“Taking my will back” occurs so effortlessly with me and I do it without realising. Closed-mindedness engulfs me and I end up drowning in self-justifications, rationalisations and self-pity. Any shred of humility I once had dissolves in a puddle and I am left standing naked with only my arrogance for protection. My black and white thinking becomes circular and obsessive – I am right, you are wrong, and I get locked in my head. It feels like the water-tight doors on a sinking ship slamming shut, one after the other, until everything is dark and my twisted thinking is the only thing that breathes.
I defend my right to think like this by seeking corroboration from sympathy givers and claiming I am not a robot, merely human, therefore entitled to thoughts and feelings and emotions.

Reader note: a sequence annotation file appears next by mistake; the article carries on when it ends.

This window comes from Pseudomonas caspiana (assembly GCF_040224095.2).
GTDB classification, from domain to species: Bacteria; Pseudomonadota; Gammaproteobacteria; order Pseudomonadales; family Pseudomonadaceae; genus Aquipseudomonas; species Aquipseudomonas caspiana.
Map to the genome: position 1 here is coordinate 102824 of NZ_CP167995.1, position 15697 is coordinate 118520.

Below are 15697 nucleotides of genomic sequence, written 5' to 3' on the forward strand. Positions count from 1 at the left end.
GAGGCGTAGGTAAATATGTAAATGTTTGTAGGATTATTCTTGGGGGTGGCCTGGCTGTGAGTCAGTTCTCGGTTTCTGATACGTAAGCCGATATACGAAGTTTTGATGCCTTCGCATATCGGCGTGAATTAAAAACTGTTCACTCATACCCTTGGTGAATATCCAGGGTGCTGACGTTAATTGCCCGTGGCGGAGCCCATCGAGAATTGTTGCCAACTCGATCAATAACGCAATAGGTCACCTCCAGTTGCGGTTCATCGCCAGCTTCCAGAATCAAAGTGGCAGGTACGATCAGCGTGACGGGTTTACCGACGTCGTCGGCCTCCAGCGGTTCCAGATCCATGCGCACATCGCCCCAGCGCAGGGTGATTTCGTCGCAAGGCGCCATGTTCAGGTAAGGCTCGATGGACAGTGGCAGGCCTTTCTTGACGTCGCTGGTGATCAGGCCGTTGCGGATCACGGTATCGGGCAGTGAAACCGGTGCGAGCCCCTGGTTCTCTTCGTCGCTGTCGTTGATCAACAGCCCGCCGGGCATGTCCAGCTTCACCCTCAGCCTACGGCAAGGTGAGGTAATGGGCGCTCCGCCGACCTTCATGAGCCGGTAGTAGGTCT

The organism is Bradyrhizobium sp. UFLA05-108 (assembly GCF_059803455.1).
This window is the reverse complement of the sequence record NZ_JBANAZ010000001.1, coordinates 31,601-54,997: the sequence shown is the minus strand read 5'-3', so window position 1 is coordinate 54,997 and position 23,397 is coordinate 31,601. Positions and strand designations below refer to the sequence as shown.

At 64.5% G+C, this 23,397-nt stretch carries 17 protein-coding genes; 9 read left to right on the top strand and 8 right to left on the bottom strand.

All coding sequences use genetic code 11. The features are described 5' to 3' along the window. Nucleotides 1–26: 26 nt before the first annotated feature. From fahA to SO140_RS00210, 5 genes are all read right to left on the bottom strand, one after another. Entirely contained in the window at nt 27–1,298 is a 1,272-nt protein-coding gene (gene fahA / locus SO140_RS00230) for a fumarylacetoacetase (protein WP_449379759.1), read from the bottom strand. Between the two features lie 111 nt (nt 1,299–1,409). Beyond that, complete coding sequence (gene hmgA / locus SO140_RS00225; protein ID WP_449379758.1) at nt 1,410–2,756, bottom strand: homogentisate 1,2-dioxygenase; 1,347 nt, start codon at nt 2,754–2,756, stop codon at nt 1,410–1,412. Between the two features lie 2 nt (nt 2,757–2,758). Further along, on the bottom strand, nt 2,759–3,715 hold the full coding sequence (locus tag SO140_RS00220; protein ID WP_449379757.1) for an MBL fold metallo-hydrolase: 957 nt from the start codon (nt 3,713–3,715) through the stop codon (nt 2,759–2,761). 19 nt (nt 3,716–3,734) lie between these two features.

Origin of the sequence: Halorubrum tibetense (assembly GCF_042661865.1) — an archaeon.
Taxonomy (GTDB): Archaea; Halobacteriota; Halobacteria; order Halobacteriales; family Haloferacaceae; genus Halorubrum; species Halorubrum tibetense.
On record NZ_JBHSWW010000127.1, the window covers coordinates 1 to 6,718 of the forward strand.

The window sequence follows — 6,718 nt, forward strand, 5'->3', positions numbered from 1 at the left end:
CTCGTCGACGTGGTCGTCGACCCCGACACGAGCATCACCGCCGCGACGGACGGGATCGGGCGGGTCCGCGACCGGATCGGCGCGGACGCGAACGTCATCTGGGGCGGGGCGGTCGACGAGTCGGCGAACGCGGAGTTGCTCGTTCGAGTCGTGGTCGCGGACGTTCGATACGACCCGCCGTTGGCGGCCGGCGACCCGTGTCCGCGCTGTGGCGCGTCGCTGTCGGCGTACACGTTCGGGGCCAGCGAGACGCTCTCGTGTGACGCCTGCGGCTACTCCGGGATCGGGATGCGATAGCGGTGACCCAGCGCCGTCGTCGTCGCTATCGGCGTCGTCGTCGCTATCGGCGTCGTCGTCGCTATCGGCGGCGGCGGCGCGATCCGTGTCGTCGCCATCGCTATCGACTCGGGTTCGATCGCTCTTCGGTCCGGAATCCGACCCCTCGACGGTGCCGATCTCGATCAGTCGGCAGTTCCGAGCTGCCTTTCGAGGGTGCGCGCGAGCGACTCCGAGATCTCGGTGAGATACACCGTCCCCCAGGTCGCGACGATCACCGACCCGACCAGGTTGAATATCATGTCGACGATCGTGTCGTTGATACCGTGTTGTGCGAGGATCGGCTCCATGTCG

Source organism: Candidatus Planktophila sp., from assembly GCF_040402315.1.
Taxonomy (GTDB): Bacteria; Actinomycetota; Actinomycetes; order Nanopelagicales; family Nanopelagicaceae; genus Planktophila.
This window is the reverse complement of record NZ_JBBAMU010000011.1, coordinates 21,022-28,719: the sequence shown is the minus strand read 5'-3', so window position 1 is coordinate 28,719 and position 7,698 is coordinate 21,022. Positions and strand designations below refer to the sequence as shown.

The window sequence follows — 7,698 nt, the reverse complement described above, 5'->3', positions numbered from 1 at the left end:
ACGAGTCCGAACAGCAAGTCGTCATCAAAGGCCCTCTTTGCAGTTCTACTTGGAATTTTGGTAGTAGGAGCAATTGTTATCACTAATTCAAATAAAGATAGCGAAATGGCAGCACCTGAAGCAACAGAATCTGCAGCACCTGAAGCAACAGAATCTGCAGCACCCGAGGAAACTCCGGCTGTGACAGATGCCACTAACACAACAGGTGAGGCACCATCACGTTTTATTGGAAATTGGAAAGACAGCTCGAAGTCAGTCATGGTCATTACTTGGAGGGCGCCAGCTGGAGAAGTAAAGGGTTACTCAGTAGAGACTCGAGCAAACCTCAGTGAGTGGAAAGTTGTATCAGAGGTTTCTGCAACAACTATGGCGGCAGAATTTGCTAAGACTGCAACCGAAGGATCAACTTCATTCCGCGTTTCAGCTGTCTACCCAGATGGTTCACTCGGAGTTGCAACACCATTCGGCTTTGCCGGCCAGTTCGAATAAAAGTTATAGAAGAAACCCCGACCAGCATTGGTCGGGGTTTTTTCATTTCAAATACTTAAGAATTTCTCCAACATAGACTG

What remains the truth though is that I am an alcoholic and this type of thinking is dangerous. It must be smashed if I am to live happy, joyous and free. I cannot be of service to others if I sit in my isolated darkness.
And so I make a decision to think differently, surrender to another way, and take action to implement this. I read spiritual literature that revives me, reminds me of a different perspective and ignites my faith. I pray to be released from ‘self’ and the distortions of my ego, and for my thinking to be placed on healthier lines. I pray for opportunities to be of service,and for inspiration, direction and strength. I pray for my heart and mind to be open and to accept what is in front of me – to flow with the flow of events, not against the current. I try to trust, knowing that if my life has been steeped in synchronicity until now, it always will be.
“Turning my will over” doesn’t mean retreating like a turtle and relinquishing my responsibilities. It means choosing to make decisions out of love instead of out of fear, choosing to listen to that loving voice whispering inside of me, instead of my booming, vociferous ego.